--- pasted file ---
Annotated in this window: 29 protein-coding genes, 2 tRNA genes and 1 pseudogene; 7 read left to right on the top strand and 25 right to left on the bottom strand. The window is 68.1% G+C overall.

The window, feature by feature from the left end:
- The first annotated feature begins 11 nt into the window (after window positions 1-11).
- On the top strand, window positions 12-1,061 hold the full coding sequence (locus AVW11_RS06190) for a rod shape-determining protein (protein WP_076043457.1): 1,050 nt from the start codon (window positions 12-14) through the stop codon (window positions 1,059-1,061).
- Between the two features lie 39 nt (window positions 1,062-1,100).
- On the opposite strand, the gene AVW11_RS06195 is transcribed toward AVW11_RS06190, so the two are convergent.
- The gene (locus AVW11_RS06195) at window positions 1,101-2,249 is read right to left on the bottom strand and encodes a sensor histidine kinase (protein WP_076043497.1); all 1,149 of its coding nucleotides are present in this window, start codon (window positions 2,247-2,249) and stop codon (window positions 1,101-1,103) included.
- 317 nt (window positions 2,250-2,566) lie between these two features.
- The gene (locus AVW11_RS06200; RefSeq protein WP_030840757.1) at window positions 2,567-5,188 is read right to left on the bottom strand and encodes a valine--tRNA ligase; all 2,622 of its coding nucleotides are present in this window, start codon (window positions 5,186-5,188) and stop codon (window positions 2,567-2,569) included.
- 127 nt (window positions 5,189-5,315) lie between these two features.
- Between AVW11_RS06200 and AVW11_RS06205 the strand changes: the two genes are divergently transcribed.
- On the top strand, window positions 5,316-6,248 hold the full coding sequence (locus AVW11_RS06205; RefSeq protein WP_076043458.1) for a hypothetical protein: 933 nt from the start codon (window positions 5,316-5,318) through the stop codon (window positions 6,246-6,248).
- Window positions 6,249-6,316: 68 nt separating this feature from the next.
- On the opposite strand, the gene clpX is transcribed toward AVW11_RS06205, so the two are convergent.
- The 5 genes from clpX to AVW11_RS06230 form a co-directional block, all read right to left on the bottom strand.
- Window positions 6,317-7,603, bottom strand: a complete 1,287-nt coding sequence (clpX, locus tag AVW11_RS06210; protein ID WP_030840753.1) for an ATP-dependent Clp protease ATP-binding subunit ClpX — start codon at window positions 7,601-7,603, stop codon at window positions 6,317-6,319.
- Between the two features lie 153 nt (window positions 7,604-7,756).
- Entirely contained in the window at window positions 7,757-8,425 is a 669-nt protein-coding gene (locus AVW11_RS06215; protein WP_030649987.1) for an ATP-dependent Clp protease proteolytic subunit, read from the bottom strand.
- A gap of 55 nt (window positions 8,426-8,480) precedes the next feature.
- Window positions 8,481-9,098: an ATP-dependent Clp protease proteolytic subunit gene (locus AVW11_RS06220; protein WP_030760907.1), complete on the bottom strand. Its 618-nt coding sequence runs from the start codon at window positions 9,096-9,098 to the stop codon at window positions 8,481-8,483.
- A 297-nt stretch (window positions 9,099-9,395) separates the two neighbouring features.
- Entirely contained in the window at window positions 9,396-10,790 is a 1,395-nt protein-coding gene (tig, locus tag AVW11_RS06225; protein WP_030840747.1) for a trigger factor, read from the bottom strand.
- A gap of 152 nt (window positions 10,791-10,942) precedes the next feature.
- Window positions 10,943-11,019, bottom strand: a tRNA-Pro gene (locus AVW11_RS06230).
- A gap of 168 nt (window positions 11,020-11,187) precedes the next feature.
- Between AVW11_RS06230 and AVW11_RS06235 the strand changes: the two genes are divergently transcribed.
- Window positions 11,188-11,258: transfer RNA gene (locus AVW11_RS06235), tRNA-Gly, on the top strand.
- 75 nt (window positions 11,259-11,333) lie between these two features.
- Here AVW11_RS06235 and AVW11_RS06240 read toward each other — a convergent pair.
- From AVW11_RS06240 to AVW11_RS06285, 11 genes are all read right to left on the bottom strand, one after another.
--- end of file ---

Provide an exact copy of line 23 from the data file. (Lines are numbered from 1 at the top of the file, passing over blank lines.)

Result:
- A gap of 152 nt (window positions 10,791-10,942) precedes the next feature.